A piece of cake: How Bake Off is really changing lives

It’s that time of year again – the Great British Bake Off has arrived at the finals. The anxious anticipation of who will be crowned the winner before switching off the ovens until next year is upon us.

What started off as a humble show about baking has morphed into a national phenomenon and it doesn’t look to be a flash in the pan. People young and old across the country are diving into recipe books and cooking up a storm, with 80% of the population now baking[i].

To find out just how much of an impact the culinary show has had on the British public, we asked them ourselves with a survey of 2,000 people aged 18+ across the UK.

You’re probably asking yourself why pensions specialists would want to ask people about baking, of all things. It’s simple really: we are interested in how our preferences and hobbies change over time. The key takeaway for us is that people are consciously shaping their own lifestyles around the things that matter to them, whether that’s baking or anything else.

So what did we discover? Let’s find out.

Breaking the mould

If you were to picture a stereotypical baker 10 or so years ago, the first image that popped into your head may have been your nan. If the Great British Bake Off has taught us anything, though, it’s that people of all ages and backgrounds enjoy the culinary pastime. After all, the show’s youngest winners have been in their 20s and many of the contestants are of a similar age.

Perhaps this explains the statistics of those surveyed from the nation itself: while 82% of over-65s bake, it’s those aged 18-24 that take the cake with a whopping 92% of them breaking out the mixing bowls. They’re most inspired by the Great British Bake Off, too.

Baking can be more than a hobby, as well – our results showed that 14% of people aged between 35 and 44 make extra income with their delicacies.

Passing the test of time

If so many youngsters are whipping out the whisk, that must be reflected in lots of weird and wacky dishes being made, right?

Apparently not.

Pinterest may feature modern creations like avocado mousse, but close to half of today’s bakers are still choosing to make the trusty apple pie and almost a third opt for cheesecake.

That’s not to say that there’s a lack of adventure in the kitchen, mind you. Cake pops and avocado desserts topped the favourites list of 5% of people, with Birmingham, Nottingham and Bristol playing host to the nation’s most adventurous bakers.

Keeping it all for yourself

Sharing your baked treats with others is one of the best parts of cooking. For people in Liverpool, giving the goodies to friends and family is one of the main reasons for baking. After all, even fussy eaters can be counted on to enjoy a good cake.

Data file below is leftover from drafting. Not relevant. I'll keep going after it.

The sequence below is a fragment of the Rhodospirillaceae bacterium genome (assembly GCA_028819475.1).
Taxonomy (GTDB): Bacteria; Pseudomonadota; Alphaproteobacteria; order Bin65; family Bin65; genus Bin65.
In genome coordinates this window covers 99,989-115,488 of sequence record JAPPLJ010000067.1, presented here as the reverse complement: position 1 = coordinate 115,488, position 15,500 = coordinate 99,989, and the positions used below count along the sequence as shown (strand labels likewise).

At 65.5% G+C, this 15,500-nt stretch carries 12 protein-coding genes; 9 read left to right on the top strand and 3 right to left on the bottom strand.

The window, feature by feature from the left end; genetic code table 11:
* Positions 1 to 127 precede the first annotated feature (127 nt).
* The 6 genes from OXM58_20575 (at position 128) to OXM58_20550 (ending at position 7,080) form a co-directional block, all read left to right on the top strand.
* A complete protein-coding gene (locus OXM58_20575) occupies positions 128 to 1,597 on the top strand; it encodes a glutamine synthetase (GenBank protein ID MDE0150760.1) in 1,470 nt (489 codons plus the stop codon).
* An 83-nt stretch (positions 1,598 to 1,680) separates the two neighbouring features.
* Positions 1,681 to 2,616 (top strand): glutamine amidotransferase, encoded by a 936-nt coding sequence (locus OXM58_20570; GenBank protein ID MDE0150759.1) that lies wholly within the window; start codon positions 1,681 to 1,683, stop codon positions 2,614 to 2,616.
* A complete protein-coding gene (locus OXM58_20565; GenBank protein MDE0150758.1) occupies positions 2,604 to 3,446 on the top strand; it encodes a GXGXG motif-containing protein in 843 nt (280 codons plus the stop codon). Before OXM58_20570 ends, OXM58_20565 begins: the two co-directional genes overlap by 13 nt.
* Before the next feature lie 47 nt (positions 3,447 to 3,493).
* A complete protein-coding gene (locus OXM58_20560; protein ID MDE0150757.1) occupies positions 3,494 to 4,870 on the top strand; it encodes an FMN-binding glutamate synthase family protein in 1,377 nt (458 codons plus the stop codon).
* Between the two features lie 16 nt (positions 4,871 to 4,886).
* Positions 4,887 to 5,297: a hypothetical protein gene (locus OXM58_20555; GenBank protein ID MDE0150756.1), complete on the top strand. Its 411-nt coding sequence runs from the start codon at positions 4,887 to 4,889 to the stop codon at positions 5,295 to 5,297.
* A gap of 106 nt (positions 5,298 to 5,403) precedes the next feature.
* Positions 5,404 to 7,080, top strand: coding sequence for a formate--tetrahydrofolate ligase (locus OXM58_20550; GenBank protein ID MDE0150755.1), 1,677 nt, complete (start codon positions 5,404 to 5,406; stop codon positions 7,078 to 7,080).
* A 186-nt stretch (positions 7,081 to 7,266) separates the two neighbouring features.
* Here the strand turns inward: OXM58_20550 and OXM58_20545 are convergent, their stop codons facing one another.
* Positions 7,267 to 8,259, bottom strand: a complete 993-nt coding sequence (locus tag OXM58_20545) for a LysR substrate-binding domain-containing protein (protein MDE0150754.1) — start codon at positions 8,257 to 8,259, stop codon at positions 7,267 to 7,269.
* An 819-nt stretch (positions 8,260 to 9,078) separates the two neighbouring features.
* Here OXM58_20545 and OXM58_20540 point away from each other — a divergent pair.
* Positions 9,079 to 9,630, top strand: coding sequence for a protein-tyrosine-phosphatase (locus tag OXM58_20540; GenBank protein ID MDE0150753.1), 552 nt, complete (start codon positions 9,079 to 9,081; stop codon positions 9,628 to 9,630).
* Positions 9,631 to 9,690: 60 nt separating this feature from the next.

And yet, despite so many millennials being avid bakers, there’s a surprising shortage of the number of people sharing their creations online. Right now Instagram has more than 190 million posts with the hashtag #food, and over 101 million using the hashtag #foodporn[ii].

Those numbers suggest that we are barely eating anything without first sharing it online, when actually less than 4% of people admit to sharing their bakes on social media. Instead of sharing lots of home creations, we seem to be uploading impressive, perfectly assembled food from restaurants.

Perhaps the Great British Bake Off’s impeccable dishes are making the nation feel insecure about the presentation of their own bakes?

Britain’s favourite baked goods

We already know that traditional items are still the favourites, so what else are we cooking? Wonder no more, because we’ve compiled the nation’s top 10 baked goods:

Apple pie (44%)
Cheesecake (32%)
Rhubarb crumble (30%)
Victoria sponge cake (28%)
Cupcakes (27%)
Bread (26%)
Chocolate chip cookies (25%)
Lemon drizzle cake (25%)
Savoury pie (17%)
Rainbow coloured sponge cake (8%)

Pie Chart Baking Results

Infused with passion

Britain has the baking bug, and it doesn’t look to be going away any time soon. It’s about more than cakes and pies, though: it’s an indication of how we can shape our lifestyles around our passions and hobbies, even earning some extra money out of it if we want to.

Every day, millions of people around the UK are indulging in their passion, from amateurs to professionals, and all getting a lot of happiness out of it.

And perhaps the really important thing is that it doesn’t matter how old you are, how good you are, or if you’re doing it for yourself or others – just that it’s a hobby you choose to pursue.


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i Figures from Portafina’s September 2016 survey of 2,000 people, aged 18+, in the UK

ii http://www.business.com/social-media-marketing/food-photo-frenzy-inside-the-instagram-craze-and-travel-trend/

The details provided in this article are for general information only and are in no way deemed to be financial advice. All of the material is correct as of the publication date, but could be out-of-date by the time you read the article. For our latest information and news, please see our articles section: https://www.portafina.co.uk/whats-new

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